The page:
|Publication number||US7552357 B2|
|Application number||US 11/117,852|
|Publication date||Jun 23, 2009|
|Filing date||Apr 29, 2005|
|Priority date||Apr 29, 2005|
|Also published as||US20060248378|
|Publication number||11117852, 117852, US 7552357 B2, US 7552357B2, US-B2-7552357, US7552357 B2, US7552357B2|
|Inventors||Tomislav Grcanac, Sunitha S. Sankar|
|Original Assignee||Network Appliance, Inc.|
|Export Citation||BiBTeX, EndNote, RefMan|
|Patent Citations (34), Non-Patent Citations (2), Referenced by (5), Classifications (5), Legal Events (3)|
|External Links: USPTO, USPTO Assignment, Espacenet|
At least one embodiment of the present invention pertains to data storage systems and more particularly, to a technique for detecting lost writes in a redundancy group based on RAID with multiple parity.
Various forms of network storage systems are known today. These forms include network attached storage (NAS), storage area networks (SANs), and others. Network storage systems are commonly used for a variety of purposes, such as providing multiple users with access to shared data, backing up critical data (e.g., by data mirroring), etc.
A network storage system can include at least one storage server, which is a processing system configured to store and retrieve data on behalf of one or more storage client processing systems (“clients”). In the context of NAS, a storage server may be a file server, which is sometimes called a “filer”. A filer operates on behalf of one or more clients to store and manage shared files in a set of mass storage devices, such as magnetic or optical disks or tapes. The mass storage devices may be organized into one or more volumes of a Redundant Array of Inexpensive Disks (RAID). Filers are made by Network Appliance, Inc. of Sunnyvale, Calif. (NetApp®).
In a SAN context, the storage server provides clients with block-level access to stored data, rather than file-level access. Some storage servers are capable of providing clients with both file-level access and block-level access, such as certain Filers made by NetApp.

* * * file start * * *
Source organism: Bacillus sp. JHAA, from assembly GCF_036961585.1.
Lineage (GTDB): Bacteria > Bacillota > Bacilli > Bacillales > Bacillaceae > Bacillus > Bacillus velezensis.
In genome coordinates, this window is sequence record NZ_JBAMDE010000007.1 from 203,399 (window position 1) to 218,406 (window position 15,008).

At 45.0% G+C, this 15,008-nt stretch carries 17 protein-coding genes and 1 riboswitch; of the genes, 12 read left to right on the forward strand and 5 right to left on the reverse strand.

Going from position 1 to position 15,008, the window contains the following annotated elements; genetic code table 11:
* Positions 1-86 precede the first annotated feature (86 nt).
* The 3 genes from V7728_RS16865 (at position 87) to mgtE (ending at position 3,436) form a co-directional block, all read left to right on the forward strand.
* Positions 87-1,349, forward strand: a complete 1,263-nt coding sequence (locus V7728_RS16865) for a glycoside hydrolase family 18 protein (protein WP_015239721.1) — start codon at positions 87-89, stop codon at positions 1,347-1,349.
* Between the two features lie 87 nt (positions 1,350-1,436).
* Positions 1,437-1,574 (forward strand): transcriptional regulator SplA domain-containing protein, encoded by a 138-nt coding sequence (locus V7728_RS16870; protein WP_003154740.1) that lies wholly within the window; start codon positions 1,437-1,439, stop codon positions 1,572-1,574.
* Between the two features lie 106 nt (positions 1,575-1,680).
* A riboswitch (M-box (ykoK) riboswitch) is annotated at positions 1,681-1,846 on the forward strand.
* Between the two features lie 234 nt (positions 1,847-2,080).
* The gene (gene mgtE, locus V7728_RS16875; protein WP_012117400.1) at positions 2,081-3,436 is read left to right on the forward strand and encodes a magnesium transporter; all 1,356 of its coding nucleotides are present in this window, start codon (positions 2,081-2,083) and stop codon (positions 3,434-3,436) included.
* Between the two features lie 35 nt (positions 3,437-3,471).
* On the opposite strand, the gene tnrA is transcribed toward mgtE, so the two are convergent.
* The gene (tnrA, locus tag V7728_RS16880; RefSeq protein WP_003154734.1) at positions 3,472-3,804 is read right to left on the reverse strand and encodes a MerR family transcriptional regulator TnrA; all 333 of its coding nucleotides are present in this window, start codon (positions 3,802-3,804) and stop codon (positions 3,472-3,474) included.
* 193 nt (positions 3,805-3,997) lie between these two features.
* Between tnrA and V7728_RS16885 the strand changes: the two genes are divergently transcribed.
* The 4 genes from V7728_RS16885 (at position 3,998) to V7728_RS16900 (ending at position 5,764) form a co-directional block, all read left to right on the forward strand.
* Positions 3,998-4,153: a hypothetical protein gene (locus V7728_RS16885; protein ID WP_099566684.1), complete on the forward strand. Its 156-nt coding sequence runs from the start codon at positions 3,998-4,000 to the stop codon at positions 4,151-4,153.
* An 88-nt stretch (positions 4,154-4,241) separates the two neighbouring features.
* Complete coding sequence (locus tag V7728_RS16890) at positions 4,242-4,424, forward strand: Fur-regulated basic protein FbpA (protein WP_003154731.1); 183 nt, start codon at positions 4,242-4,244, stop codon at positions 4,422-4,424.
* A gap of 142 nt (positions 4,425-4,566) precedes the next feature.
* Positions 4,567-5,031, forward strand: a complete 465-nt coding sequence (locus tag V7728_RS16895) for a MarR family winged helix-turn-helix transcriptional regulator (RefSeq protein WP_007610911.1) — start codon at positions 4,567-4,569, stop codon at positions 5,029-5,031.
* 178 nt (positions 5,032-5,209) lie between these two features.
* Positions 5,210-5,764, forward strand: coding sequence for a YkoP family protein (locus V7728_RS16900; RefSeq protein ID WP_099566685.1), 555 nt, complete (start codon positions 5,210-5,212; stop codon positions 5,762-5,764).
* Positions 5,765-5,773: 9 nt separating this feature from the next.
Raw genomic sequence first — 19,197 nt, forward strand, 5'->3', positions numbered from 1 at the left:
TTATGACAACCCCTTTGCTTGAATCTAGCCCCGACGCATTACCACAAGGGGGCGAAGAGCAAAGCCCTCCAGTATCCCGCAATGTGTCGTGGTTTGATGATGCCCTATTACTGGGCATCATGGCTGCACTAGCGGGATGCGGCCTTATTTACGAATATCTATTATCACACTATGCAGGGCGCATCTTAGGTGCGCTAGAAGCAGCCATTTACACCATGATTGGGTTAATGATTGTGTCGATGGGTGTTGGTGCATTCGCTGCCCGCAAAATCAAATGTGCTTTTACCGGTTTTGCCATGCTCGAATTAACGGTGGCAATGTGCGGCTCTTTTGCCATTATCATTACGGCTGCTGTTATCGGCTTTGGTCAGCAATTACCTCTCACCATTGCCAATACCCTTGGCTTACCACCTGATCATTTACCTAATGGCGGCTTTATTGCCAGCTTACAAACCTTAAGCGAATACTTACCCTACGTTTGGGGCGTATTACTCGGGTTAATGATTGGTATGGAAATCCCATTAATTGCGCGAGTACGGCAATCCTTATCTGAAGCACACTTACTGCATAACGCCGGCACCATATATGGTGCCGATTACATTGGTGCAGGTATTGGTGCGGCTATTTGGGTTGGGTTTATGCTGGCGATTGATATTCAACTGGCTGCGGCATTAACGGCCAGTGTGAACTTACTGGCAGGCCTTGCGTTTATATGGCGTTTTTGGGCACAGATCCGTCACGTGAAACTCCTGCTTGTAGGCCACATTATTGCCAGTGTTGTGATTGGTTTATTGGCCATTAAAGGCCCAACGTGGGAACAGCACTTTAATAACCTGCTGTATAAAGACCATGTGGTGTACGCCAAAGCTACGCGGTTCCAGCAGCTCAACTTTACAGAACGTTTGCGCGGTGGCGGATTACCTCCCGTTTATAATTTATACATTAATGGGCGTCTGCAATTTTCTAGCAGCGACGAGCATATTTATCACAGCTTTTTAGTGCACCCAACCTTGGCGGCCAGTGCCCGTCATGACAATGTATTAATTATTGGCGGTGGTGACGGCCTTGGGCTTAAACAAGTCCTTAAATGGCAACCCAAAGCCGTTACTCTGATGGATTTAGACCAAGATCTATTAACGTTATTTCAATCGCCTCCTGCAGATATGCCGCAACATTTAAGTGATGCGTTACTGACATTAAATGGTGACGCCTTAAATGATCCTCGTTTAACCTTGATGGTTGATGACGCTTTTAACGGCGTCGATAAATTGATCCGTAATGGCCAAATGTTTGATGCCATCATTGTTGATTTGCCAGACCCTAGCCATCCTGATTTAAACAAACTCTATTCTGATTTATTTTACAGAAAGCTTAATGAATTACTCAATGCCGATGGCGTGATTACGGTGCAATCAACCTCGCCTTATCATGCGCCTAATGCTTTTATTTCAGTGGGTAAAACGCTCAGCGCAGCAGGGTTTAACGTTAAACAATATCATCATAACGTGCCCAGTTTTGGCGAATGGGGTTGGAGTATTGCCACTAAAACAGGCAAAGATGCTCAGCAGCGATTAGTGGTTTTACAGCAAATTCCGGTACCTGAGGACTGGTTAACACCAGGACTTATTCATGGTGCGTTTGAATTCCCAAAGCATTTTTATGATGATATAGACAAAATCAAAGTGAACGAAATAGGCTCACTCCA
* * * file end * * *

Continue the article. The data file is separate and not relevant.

In a large scale storage system, it is inevitable that data will become corrupted or stored incorrectly from time to time. Consequently, virtually all modern storage servers implement various techniques for detecting and correcting errors in data. RAID schemes, for example, include built-in techniques to detect and, in some cases, to correct corrupted data. Error detection and correction is often performed by using a combination of checksums and parity. Error correction can also be performed at a lower level, such as at the disk level.
In file servers and other storage systems, occasionally a write operation executed by the server may fail to be committed to the physical storage media, without any error being detected. The write is, therefore, “lost”. This type of the fault is typically caused by faulty hardware in a disk drive or in a disk drive adapter dropping the write silently without reporting any error. It is desirable for a storage server to be able to detect and correct such “lost writes” any time data are read.
While modern storage servers employ various error detection and correction techniques, these approaches are inadequate for purposes of detecting this type of error. For example, in at least one well-known class of file server, files sent to the file server for storage are first broken up into 4 KByte blocks, which are then formed into groups that are stored in a “stripe” spread across multiple disks in a RAID array. Just before each block is stored to disk, a checksum is computed for that block, which can be used when that block is subsequently read to determine if there is an error in the block. In one known implementation, the checksum is included in a 64-Byte identity/signature structure that is appended to the end of the block when the block is stored. The identity/signature structure also contains: a volume block number (VBN) which identifies the logical block number where the data are stored (since RAID aggregates multiple physical drives as one logical drive); a disk block number (DBN) which identifies the physical block number within the disk in which the block is stored; and an embedded checksum for the identity/signature structure itself. This error detection technique is sometimes referred to as “block-appended checksum”.